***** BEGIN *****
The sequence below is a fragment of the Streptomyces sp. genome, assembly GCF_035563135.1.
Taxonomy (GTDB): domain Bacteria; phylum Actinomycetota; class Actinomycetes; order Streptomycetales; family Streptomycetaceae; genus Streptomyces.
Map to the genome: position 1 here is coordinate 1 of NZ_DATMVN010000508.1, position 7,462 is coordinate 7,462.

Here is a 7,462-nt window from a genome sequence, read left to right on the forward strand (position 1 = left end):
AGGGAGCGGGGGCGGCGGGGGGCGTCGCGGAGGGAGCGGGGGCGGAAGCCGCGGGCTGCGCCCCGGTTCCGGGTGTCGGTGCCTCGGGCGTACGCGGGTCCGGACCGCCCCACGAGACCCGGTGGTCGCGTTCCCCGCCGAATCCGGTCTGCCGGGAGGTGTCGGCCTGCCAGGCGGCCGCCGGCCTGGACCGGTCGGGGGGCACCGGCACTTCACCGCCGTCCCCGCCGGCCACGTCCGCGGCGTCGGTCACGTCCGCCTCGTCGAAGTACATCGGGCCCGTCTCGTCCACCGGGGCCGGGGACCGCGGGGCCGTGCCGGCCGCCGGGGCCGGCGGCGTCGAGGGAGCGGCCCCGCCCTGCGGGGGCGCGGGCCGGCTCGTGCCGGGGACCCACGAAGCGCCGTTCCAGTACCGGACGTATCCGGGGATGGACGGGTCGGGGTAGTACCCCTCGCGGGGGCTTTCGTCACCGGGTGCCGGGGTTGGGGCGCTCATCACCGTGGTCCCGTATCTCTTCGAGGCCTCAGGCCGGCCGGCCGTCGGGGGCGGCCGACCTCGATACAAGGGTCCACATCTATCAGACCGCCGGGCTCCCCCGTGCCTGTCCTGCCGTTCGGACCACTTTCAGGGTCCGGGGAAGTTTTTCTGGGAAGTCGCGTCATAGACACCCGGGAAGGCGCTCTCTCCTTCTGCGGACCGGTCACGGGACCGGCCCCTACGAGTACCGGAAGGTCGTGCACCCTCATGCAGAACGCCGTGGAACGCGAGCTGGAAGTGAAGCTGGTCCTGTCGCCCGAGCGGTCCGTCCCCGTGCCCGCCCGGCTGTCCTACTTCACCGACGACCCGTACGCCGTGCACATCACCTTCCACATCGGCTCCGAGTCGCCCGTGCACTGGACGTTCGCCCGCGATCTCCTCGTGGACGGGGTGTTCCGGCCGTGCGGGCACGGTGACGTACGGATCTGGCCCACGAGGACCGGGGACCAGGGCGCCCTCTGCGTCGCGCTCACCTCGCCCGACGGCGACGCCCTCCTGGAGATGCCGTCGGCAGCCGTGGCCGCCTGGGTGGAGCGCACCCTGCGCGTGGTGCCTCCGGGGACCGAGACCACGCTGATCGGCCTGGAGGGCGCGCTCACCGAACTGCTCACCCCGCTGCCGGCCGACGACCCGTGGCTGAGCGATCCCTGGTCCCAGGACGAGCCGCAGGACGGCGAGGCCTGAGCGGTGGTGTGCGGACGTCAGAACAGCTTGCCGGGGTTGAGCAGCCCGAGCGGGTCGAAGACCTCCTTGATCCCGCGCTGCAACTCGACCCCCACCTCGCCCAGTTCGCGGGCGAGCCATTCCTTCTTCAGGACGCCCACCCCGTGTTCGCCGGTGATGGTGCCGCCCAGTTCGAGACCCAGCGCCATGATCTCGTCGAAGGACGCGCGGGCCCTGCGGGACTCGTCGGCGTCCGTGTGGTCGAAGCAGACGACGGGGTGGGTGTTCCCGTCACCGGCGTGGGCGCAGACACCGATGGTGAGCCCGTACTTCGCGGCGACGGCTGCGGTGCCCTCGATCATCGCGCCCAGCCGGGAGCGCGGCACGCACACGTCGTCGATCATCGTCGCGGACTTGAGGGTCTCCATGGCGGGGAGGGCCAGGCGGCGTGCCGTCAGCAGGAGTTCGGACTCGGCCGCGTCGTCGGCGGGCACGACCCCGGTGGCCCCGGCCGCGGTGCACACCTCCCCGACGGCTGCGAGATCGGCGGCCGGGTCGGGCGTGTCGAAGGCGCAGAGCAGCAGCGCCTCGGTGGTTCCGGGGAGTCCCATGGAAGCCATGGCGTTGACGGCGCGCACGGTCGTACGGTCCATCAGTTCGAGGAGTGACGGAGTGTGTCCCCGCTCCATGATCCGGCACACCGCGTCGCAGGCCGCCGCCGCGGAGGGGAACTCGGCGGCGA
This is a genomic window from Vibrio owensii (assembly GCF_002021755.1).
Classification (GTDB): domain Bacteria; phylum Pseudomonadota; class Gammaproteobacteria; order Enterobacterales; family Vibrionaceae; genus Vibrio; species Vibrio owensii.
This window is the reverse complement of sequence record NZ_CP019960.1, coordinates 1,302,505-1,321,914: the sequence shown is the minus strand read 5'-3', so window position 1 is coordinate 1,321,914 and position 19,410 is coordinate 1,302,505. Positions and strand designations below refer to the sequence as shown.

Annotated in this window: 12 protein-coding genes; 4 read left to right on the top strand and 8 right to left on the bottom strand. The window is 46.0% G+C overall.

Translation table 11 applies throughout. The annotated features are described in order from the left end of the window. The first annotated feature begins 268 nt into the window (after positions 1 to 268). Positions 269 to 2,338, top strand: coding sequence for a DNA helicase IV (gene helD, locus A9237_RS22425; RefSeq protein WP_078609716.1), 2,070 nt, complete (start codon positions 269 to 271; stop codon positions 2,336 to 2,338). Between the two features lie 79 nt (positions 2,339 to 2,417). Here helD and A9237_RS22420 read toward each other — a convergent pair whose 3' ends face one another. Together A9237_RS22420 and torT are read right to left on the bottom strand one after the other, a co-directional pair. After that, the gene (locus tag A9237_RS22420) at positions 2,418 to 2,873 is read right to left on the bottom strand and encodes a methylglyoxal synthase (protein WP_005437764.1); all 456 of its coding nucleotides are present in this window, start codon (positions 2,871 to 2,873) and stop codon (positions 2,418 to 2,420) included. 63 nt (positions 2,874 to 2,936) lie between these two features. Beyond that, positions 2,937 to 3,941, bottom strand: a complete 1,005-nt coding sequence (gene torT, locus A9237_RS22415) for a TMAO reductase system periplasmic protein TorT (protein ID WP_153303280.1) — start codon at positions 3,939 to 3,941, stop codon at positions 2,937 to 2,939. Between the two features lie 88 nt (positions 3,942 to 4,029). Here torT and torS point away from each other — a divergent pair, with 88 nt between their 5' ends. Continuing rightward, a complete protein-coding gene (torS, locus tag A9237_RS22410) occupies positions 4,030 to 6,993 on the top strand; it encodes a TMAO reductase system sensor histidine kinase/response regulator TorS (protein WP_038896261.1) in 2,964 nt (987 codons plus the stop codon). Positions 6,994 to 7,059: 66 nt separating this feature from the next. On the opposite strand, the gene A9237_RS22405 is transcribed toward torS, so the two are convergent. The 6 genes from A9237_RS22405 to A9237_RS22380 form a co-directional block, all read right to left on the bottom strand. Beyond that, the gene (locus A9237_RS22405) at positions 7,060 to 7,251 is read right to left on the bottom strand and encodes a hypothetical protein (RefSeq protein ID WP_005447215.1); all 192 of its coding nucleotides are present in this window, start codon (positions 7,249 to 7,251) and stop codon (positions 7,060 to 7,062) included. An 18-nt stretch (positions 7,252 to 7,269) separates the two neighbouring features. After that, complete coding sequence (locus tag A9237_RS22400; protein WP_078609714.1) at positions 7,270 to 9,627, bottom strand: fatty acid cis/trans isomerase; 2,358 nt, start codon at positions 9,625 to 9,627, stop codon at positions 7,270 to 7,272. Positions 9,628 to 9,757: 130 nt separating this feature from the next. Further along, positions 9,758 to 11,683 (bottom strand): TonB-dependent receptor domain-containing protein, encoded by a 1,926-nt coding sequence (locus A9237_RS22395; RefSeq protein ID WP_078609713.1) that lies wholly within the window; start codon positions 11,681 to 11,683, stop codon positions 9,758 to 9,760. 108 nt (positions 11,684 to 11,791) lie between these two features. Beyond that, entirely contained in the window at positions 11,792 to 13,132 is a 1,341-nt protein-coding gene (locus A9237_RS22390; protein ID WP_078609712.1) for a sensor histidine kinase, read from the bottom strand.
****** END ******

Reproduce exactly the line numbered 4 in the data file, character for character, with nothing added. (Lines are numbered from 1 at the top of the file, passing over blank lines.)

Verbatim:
Here is a 7,462-nt window from a genome sequence, read left to right on the forward strand (position 1 = left end):